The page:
For the last 3 years, and for avowedly the next four months (and preferably no more), I’ve tended the mad, the sick, the dying, and detritus of modern civilization.
And really, I fucking love this work.
Previously, I spent sweating evenings in cramped kitchens cooking over-priced foods to overwrought fools for embarrassingly little pay while the proprietors of the establishments which employed me micro-managed each asparagus spear while snorting the powdered revenue directly from the register. I was always pissed but never surprised when a check didn’t clear, when I learned an immigrant dishwasher was getting less than minimum wage, when I or a co-worker became injured and found our otherwise miserly bosses suddenly able to hire a labor lawyer.
Not that non-profits are always going to be better with worker-rights, but I must say it’s fascinating how less difficult it is working for and with people who want to lessen misery rather than just make money. Social service agencies are a kind of modern-day mendicant order, helping the poor and needy for little to no financial or societal recompense.
It’s been variously argued that the desire to do such work (I’ve cleaned feces off the face of a man with huntington’s and end-stage liver failure, picked chronic inebriates out of puddles of their own vomit and urine and tucked them into bed while they’re screaming foul profanities at me) stems from either fear of God, self-interest or the hope of a reward to come. Multiple people make fantastic names for themselves speculating on the “true” motives (be they financially corrupt or genetically self-interested) of various “saints;” too often some of these named men target specifically religiously-motivated good-workers, seemingly to correct what they perceive as thousands of years of foolish reverence for martyrs, while holding much less contempt for our new aristocracy’s avowedly self-interested philanthropy.
I’ve no intentions of defending anyone’s choice to touch untouchables, because it won’t do any good. There’s something you figure out really quickly while doing this sort of work: no one else understands. Some try valiantly, others sort of nod their heads, some honestly admit its strangeness, and a few virulently attack both those who do the work and the victims we try to help. In fact, in order to secure funding for the folks I work with, strange, convoluted appeals to self-interest have become the new norm. The specific place I work at has been shown to save millions of dollars by some university study; that same study is now touted as a reason it shouldn’t be shut down or de-funded.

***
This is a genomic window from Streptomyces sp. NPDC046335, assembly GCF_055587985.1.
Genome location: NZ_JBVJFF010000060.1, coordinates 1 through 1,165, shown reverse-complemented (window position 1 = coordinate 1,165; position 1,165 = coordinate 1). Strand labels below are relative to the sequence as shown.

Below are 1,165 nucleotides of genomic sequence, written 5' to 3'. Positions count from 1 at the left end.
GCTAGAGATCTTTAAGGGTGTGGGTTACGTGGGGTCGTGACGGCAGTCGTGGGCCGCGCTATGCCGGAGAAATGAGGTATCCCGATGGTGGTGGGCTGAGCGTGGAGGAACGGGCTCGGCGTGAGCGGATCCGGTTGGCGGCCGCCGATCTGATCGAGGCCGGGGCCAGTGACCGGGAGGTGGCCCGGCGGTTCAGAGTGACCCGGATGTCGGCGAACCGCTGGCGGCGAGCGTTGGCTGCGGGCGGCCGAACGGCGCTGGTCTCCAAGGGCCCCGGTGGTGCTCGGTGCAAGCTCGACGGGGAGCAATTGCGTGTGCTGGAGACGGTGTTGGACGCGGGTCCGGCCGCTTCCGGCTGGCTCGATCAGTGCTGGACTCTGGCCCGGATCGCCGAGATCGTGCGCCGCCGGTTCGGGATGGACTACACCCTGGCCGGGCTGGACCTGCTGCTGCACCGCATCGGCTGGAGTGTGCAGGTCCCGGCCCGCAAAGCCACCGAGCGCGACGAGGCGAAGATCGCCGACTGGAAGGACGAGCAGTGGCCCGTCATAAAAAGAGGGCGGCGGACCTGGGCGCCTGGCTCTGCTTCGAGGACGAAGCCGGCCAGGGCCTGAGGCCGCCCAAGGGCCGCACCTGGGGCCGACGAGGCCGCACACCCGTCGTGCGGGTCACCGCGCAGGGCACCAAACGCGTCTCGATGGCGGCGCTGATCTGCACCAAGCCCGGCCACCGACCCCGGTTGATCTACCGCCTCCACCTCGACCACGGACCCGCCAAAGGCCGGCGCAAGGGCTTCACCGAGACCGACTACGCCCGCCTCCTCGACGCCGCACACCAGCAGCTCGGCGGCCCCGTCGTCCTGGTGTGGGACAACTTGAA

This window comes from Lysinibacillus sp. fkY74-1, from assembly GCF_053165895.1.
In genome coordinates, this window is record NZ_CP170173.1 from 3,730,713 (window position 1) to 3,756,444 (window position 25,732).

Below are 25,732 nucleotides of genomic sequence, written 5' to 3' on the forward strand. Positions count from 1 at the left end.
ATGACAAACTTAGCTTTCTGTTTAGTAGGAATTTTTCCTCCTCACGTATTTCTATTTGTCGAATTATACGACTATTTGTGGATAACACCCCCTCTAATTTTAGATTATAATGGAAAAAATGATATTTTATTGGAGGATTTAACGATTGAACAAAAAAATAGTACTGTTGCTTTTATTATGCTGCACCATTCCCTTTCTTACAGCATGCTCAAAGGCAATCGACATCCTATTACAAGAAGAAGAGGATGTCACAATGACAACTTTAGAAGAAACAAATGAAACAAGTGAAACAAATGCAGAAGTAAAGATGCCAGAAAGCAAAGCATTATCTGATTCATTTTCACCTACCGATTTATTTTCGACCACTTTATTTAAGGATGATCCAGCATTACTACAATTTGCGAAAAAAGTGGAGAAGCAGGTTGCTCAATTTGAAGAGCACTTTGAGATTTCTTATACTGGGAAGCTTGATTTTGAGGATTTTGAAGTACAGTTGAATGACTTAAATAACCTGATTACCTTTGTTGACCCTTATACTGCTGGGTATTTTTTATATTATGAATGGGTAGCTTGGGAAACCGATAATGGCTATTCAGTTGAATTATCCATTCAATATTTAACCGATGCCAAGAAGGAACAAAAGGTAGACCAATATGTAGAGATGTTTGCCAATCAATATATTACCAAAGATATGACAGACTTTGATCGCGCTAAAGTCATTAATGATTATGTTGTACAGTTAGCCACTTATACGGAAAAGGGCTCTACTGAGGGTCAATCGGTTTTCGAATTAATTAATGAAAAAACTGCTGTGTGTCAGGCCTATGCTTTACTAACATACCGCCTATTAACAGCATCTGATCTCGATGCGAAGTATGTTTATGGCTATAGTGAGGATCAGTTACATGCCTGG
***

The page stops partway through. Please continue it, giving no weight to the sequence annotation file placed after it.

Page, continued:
As one of the leaders of the union at my workplace, I’m involved in many conversations regarding securing sustained funding for the people I take care of. The liberal consensus (with all its appeals to general decency) is weakening in favor of more utilitarian arguments concerning the commonwealth or civility or public order. I suspect much of this has been spurred on by the increasing pressure of this uniquely american sentiment of libertarianism (I’ve never been able to quite explain it to my german or french friends), this ideal of a government that exists only to police and punish violations of sacred capitalist principles (private property, consumer-identity, trade).
I don’t feel fully comfortable with these appeals to fiscal responsibility, anymore than I’m comfortable merely saying that “it’s the right thing to do.” And it’s a fascinating problem, suggestive of a coming struggle to define what it means to have a “common good.” I find it useful to remind myself that, because of my work, fewer corpses of chronically inebriate natives are stumbled over by yoga-stretched women before their morning soy latte. I find this useful, because it indicates a problem suggested alternately by many leftist philosophers–humanitarian efforts often help oil the grinding wheel of capitalism by tending its wounded victims, just as medieval mendicant orders patched up and healed the victims of the crusades and violent lords.
Much of this is to assert that, if anything, I’m probably too-aware of the societal, political, moral, psychological, religious, and economic explanations, justifications, causes, consequences and insulting evaluations of such work.
And I don’t care. It’s okay for myself, and for many, many people I know, to look at suffering and say “oh, I’m gonna try to fix this.” I’ve heard enough of the arguments against helping the people I help to know that there’s something persistently odious about the existence of the poor, the drug-addicted, and the mentally-ill. They seem to have become the excrement of society, the excrement of many societal orders. Particularly in america, there are multiple, otherwise oppositional ideologies arguing simultaneously that the poor deserve their situations and should not be helped; but even more interesting to me are the efforts to impugn the motives of anyone who’d choose to get so close to this excrement.
Some of us are trying to correct a wrong. Some are trying to fix their karma, or do penance, or feel better about themselves. Some just fell into this work and found they liked it better than other work. Some just do it, and don’t care about justifications.
I’d argue that justifications aren’t necessary. I’m often an unashamed relativist–a religiously devout person who sees horror and tries to undo it is the same in my eyes as a gods-less naturalist who hates to see suffering. We’ve hit the center that couldn’t hold in Yeat’s poem, an uneasy truce with a thousand ideologies competing for the sacred absolute, a new and yet very old struggle to define truth. As terrifying as it can be, it thrills me, because both the old and the new seem to be rushing together, the old gods and the new (un)gods facing off upon a scarred but surviving earth.
For me, it’s not hard to understand why I wipe shit off of a homeless guy’s face.
Because there was shit on his face.